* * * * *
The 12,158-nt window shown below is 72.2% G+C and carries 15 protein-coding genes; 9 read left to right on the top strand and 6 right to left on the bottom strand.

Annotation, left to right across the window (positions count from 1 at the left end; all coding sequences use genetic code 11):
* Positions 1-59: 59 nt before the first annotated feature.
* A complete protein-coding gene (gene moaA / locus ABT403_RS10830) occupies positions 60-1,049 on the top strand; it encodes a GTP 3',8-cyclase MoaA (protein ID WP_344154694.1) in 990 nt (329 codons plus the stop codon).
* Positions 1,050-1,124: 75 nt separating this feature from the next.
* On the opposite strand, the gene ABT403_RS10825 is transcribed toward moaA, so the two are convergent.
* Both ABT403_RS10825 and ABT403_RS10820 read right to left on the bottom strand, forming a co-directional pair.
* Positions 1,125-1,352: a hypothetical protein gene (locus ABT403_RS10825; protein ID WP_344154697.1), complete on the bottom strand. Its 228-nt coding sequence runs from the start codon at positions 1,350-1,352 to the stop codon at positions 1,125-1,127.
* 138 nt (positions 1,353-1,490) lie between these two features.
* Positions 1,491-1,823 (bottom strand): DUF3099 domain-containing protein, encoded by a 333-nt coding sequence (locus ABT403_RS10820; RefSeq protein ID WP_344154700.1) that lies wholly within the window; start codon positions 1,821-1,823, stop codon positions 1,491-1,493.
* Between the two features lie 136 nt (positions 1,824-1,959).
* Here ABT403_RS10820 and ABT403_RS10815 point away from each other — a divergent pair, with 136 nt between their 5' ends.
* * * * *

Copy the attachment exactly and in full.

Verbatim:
The 12,158-nt window shown below is 72.2% G+C and carries 15 protein-coding genes; 9 read left to right on the top strand and 6 right to left on the bottom strand.

Annotation, left to right across the window (positions count from 1 at the left end; all coding sequences use genetic code 11):
* Positions 1-59: 59 nt before the first annotated feature.
* A complete protein-coding gene (gene moaA / locus ABT403_RS10830) occupies positions 60-1,049 on the top strand; it encodes a GTP 3',8-cyclase MoaA (protein ID WP_344154694.1) in 990 nt (329 codons plus the stop codon).
* Positions 1,050-1,124: 75 nt separating this feature from the next.
* On the opposite strand, the gene ABT403_RS10825 is transcribed toward moaA, so the two are convergent.
* Both ABT403_RS10825 and ABT403_RS10820 read right to left on the bottom strand, forming a co-directional pair.
* Positions 1,125-1,352: a hypothetical protein gene (locus ABT403_RS10825; protein ID WP_344154697.1), complete on the bottom strand. Its 228-nt coding sequence runs from the start codon at positions 1,350-1,352 to the stop codon at positions 1,125-1,127.
* 138 nt (positions 1,353-1,490) lie between these two features.
* Positions 1,491-1,823 (bottom strand): DUF3099 domain-containing protein, encoded by a 333-nt coding sequence (locus ABT403_RS10820; RefSeq protein ID WP_344154700.1) that lies wholly within the window; start codon positions 1,821-1,823, stop codon positions 1,491-1,493.
* Between the two features lie 136 nt (positions 1,824-1,959).
* Here ABT403_RS10820 and ABT403_RS10815 point away from each other — a divergent pair, with 136 nt between their 5' ends.